Loprest, 2001, for a review of leaver study surveys). There has been very little exploration into the quality of data from these studies: for example, whether the surveys are representative of their universe and how different measures of key variables, such as employment and wages, compare with measures from administrative data sources. For studies of formally and informally diverted populations (see Chapter 2), data issues for both survey data and administrative data are in some ways likely to be more severe. Sometimes very little information is gathered for cases that have been diverted, so there is very little information with which to track individuals in order to survey them. Some areas are using past participants in other social welfare programs who are not or have not participated in TANF to identify informally diverted cases. For these studies, there is the additional burden of finding these cases with what may be out-of-date information.

Surveys at the city, county, or local level are also being conducted as part of the Three-City Study, The Project on Devolution and Urban Change, and the Los Angeles Families and Neighborhood Survey. In a unique example of a national survey conducted at a state level, Iowa State University, in conjunction with the Census Bureau, conducted a modified SPD survey in Iowa (with modifications to questions that were of particular relevance to state policy makers) to explore the feasibility of conducting state-level surveys that could be integrated with the national-level surveys (Nusser et al., 2000). The state of California has also recently launched a large telephone survey to collect information about health and health care access. This survey will also collect information relevant to studying welfare policy.

Conclusions and Recommendations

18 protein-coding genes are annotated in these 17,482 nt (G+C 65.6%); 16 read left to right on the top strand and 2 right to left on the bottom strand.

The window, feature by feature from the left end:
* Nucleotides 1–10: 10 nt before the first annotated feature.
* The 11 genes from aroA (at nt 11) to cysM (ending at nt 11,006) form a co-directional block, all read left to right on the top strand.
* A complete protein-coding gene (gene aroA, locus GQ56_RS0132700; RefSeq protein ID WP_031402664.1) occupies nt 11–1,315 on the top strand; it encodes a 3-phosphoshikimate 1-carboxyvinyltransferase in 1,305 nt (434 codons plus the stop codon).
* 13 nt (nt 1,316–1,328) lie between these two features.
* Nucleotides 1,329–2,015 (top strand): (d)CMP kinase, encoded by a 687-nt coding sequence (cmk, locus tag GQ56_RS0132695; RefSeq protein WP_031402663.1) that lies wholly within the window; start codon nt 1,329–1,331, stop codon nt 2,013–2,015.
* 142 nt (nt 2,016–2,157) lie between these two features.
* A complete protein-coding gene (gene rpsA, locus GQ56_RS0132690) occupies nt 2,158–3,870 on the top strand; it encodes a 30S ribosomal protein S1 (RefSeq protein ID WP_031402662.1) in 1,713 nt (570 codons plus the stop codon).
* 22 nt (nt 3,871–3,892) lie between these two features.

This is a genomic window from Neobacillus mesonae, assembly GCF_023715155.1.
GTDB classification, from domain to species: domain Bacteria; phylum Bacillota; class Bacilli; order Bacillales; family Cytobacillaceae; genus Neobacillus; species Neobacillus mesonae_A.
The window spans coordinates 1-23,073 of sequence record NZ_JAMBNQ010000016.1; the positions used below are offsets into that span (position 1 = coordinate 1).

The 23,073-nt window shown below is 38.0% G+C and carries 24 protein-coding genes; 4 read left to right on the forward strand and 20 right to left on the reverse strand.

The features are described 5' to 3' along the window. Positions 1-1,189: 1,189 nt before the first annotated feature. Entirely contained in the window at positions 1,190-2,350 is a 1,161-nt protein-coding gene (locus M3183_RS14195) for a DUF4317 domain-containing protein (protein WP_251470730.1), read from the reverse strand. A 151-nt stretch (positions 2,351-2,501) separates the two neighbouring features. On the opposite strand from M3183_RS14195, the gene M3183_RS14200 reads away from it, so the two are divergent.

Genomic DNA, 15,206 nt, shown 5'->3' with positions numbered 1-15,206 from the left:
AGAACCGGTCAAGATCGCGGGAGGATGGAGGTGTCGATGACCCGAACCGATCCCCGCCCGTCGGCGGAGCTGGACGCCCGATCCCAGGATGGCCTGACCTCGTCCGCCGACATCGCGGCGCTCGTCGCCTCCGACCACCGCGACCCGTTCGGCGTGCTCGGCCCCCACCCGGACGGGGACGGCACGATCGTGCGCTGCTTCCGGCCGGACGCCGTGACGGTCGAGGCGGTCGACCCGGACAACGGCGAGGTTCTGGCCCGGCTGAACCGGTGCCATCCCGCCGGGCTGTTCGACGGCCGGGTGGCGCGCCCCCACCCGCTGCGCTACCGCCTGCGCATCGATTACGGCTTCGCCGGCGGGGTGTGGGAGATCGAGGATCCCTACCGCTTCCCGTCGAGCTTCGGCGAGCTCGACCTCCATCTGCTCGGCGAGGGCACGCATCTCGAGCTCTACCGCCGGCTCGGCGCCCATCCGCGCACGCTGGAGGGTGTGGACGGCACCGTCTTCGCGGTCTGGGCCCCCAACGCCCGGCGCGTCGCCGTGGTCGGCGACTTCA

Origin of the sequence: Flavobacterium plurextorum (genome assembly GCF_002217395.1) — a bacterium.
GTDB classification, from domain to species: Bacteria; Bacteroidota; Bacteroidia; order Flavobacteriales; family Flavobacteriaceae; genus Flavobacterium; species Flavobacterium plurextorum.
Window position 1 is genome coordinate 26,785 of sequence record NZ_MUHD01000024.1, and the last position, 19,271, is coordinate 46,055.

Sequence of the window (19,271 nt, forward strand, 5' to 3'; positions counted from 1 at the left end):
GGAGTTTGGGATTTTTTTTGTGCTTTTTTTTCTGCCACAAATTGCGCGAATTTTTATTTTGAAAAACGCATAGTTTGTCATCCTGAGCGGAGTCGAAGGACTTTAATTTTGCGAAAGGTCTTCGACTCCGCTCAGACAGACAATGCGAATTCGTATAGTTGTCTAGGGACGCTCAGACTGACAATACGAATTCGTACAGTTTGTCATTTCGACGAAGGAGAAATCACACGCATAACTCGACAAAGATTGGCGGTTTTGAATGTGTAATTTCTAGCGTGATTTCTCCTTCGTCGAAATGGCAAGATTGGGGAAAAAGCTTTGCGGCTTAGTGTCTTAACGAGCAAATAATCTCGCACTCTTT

Devolution has contributed to the growing demand for more localized data on low-income populations. States do not have a great deal of experience in sponsoring or conducting surveys, and thus far, data quality for some state-level surveys has been less than adequate. DHHS-ASPE has recognized the lack of experience for such surveys and has taken steps to help develop state-level capacity to conduct surveys or to manage surveys conducted through contractors. So far these efforts have been geared mostly towards those states and local areas that have grants to study those who leave or are diverted from cash assistance. For this group of states, ASPE has held conferences that provide technical assistance for conducting surveys and has hired a contractor with survey research expertise to provide technical assistance for these states. ASPE staff have also compiled information relevant to developing better surveys, such as survey instruments that include welfare-relevant questions and references to key survey methodology literature. Funding for further enhancements to surveys of welfare leavers and divertees for three states and two county groups with previous grants to track



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